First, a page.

Rate of development





y= 0.004419x - 0.03066





y= 0.004853x - 0.04647


y = rate of development x = temp (0C)
Based on the data in Table 3, three or four generations per year should be possible in the south of England.
Two generations of the pest occur in Poland each year. Eggs are the overwintering stage (Soika & Labanowski, 1999)
(b) on protected crops

Not a pest of protected crops.

8. What is its potential likely to be as (i) a pest or (ii) virus vector in the EC ?

(i) These bugs cause injury when nymphs and adults suck sap from the lower surface of hosts leaves, causing unsightly mottling and sometimes death of the plants (Dunbar & Beard, 1974). During the last two years, gardeners had noticed bronzing of the leaves, of infected Pieris plants, typical of feeding damage by lace bugs. Some of the damaged plants were removed and destroyed in 1997. PHSI reported infected plants had severe speckling and excretory products on the leaves (DOMERO REF 36316/2/1).
In North America, the Tingidae or lace bugs are a very important family causing much damage to woody ornamentals. There are several pest species in the genus Stephanitis, for example, S. pyrioides on Rhododendron spp., S. pyri on woody Rosaceae including Crataegus, Malus, Prunus and Pyrus; and S. typica on a wide range of tropical and subtropical crops (Malumphy pers. comm.).
(ii) Not a virus vector.
9. What are the prospects for continued exclusion ?

Nil - a population of S. takeyai has been present in the UK for at least two years.

C) Pest Risk Management
10. What are the prospects of eradication ?

Fairly good. During surveys of the site in February 1998 all infected Pieris plants were identified and labelled (DOMERO ref 36316/6/1). Gardeners then pruned, bagged and burned plants (DOMERO ref 36316/8). In March 1998 further surveys around the outbreak area showed no damage symptoms on the many potential hosts suggesting the outbreak had been contained (DOMERO ref 36316/11).

A related species, Stephanitis rhododendri commonly known as the Rhododendron bug, was introduced at the beginning of the Twentieth Century and originally became a common and widespread pest of Rhododendron in England, Wales and southern Scotland. Today, however, it is less common and is only a local pest (C. Malumphy, pers. comm.)

11. What management options are used / are available, to implement control or eradication (in summary) ?

Severe pruning and burning of infested shrubs or destruction of whole plants. Systemic (e.g. Imadicloprid) and foliar (e.g. deltamethrin) insecticides.

12. Conclusion [revised 2/2004]

Stephanitis takeyai appears to have been present in a small area of South East England for six years. It has a limited number of host plants in the UK. However hosts are attractive ornamentals that are widely grown and may be of high value.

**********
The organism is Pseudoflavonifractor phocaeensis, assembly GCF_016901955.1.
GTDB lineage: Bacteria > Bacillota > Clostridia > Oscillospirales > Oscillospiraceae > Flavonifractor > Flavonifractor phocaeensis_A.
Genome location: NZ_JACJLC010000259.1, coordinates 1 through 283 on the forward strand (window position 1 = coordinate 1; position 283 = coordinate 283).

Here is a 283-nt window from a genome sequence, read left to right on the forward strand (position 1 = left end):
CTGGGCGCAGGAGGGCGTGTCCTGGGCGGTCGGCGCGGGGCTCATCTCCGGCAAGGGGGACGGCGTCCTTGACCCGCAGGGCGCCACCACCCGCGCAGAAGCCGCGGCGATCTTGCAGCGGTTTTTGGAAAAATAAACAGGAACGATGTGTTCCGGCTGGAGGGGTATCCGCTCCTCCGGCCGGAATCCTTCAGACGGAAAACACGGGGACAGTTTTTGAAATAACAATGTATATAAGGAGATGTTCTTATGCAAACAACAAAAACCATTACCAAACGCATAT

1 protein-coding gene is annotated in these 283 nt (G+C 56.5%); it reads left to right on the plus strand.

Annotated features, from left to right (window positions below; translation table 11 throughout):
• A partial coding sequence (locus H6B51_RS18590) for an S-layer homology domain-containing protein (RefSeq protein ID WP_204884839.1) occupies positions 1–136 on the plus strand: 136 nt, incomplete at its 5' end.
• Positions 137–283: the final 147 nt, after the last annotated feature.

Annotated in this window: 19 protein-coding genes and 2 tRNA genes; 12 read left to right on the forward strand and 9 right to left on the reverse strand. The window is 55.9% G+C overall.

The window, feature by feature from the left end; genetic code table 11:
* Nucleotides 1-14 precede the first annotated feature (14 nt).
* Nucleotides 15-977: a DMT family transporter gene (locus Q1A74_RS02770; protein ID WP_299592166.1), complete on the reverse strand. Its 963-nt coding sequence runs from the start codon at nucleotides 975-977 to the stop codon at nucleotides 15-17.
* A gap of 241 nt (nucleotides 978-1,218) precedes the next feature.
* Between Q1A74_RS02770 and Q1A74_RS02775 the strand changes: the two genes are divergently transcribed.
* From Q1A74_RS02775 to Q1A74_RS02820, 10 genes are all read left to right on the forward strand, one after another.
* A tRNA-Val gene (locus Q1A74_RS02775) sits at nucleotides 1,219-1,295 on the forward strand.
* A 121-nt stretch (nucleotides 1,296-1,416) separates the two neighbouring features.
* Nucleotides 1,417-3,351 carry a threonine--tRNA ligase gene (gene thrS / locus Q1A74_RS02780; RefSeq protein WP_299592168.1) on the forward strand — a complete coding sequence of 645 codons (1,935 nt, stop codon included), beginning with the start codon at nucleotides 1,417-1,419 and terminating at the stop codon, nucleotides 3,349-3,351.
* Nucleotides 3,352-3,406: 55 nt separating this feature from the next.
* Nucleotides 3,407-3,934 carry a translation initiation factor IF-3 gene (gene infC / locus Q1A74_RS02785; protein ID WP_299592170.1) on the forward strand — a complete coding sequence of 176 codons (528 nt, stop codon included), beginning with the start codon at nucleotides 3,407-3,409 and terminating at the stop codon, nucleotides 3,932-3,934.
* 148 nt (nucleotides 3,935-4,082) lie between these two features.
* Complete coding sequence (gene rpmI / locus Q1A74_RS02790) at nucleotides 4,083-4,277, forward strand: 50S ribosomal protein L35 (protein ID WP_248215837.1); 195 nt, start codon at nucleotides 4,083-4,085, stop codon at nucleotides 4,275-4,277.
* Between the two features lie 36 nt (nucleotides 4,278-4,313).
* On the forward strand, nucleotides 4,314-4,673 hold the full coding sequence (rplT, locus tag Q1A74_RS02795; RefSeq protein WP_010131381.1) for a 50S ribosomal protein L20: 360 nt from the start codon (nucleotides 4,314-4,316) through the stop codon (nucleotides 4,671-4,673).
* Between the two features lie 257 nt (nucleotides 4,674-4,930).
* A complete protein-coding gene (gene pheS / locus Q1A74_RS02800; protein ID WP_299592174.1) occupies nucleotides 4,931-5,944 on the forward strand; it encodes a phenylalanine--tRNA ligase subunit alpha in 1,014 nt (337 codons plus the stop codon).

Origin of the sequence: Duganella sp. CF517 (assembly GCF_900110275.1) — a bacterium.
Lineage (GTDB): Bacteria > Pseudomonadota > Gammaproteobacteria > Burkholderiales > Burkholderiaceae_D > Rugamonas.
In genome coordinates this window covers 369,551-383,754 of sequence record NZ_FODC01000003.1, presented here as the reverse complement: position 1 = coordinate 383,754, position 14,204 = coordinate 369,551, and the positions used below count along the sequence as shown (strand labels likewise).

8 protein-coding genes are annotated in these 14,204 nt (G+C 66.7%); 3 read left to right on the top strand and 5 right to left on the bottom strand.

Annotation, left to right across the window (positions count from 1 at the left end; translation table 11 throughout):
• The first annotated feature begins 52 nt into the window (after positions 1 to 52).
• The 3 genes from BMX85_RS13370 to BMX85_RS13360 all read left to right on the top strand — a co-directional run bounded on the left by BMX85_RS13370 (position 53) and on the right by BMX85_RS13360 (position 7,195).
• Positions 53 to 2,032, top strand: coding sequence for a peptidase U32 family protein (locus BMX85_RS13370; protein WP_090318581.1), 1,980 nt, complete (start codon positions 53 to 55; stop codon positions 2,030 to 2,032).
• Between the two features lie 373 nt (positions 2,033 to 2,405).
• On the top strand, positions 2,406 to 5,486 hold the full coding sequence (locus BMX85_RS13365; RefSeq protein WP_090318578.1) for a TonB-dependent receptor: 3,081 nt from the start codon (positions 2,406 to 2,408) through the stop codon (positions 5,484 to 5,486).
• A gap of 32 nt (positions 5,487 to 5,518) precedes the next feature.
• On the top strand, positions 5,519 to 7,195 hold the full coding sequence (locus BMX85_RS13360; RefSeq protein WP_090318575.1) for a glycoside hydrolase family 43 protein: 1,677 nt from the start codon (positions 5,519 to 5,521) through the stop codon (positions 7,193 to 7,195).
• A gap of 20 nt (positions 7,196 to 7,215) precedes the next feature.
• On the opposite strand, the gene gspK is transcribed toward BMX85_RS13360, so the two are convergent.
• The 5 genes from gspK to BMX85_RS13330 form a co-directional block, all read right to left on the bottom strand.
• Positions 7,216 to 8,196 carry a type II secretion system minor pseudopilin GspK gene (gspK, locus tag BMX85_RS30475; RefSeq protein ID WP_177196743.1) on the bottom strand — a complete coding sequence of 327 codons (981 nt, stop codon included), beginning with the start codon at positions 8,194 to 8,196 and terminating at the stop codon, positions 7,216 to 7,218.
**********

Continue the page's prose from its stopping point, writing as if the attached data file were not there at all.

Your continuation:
The pest is damaging and eradication is recommended. Measures being taken at the outbreak site reduced the population but eradication has proven difficult.
Since the pest was first reported, the profile of this pest has been raised and interceptions on plants from EU colleagues have become of concern.
During the extensive official surveying of rhododendron for Phytophthora ramorum neither S. takeyi or S. rhododendri have been reported, suggesting that distribution in the UK is very restricted.
13. References

Anon. (1967) Entomology circular, No. 62, Florida Dept. Agriculture, Div. Plant Industries.

Anon. (1992) The Hillier Manual of trees and shrubs, 6th Edn., David & Charles, Winchester, 704pp.
Lord, T. (Ed. ) (1993) The Plant Finder, 6th Edn., Headmain, Whiteside, 734pp.
Dunbar, D.M. & Beard, R.L. (1974) Bionomics of the andromeda lacebug, Stephanitis takeyai. In: Beard, R.L. (Editor). 25th Anniversary Memoirs, Connecticut Entomological Society, p277-289, New Haven, USA, Connecticut Entomological Society.
Neal, J.W., Jr. (1988) Unusual oviposition behaviour on evergreen azalea by the andromeda lace bug Stephanitis takeyai (Drake and Maa) (Heteroptera: Tingidae), Proceedings of the Entomological Society of Washington, 90, (1), 52-54.
Soika, G. & Labanowski, G. (1999) [The andromeda lace bug – a new pest in Poland]. Ochrony Roslin, 43, (3), 14-15. (MAFF Translation on file PPH 2563)
Torres - Miller, L. (1989) New records of lace bugs from West Virginia, USA. Insecta Mundi, 3, (1), 10.
Tsukada, M. (1994a) Zymogram comparisons between eleven species of Japanese lace bugs (Heteroptera: Tingidae), Applied Entomology and Zoology, 29, (1), 63-70
Tsukada, M. (1994b) Seasonal host alternation by the andromeda lace bug, Stephanitis takeyai (Heteroptera: Tingidae) between its two main host-plant species, Researches on Population Ecology, 36, (2), 219-224.
Tsukada, M. (1994c) The effect of temperature on the development and longevity of the andromeda lace bug, Stephanitis takeyai (Heteroptera: Tingidae) on its two main host plants, Pieris japonica and Lyonia elliptica. Applied Entomology and Zoology, 29, (4), 571-576.
Watanabe, H. (1983) Effects of repeated aerial applications of insecticides for pine-wilt disease on arboreal arthropods in a pine stand. Journal of the Japanese Forestry Society, 65, (8), 282-287
Wheeler, A.G., Jr. (1977) Spicebush and sassafras as new North American hosts of andromeda lace bug, Stephanitis takeyai (Hemiptera: Tingidae). Proceedings of the Entomological Society of Washington, 79, (2), 168-171.

Name of pest risk analyst: Alan MacLeod

Address: Central Science Laboratory, Sand Hutton, York, YO41 1LZ, UK.
Date / Progress of PRA

Jan. 1998: First version of PRA

March 2000: Updated with information from Soika & Labanowski (1999).

April 2000: Revised the prospects for eradication (from uncertain) after visits to the site by

PHSI and taking the management measures taken into account. Interceptions added.

February 2004 – Concluding remarks revised by Paul Bartlett.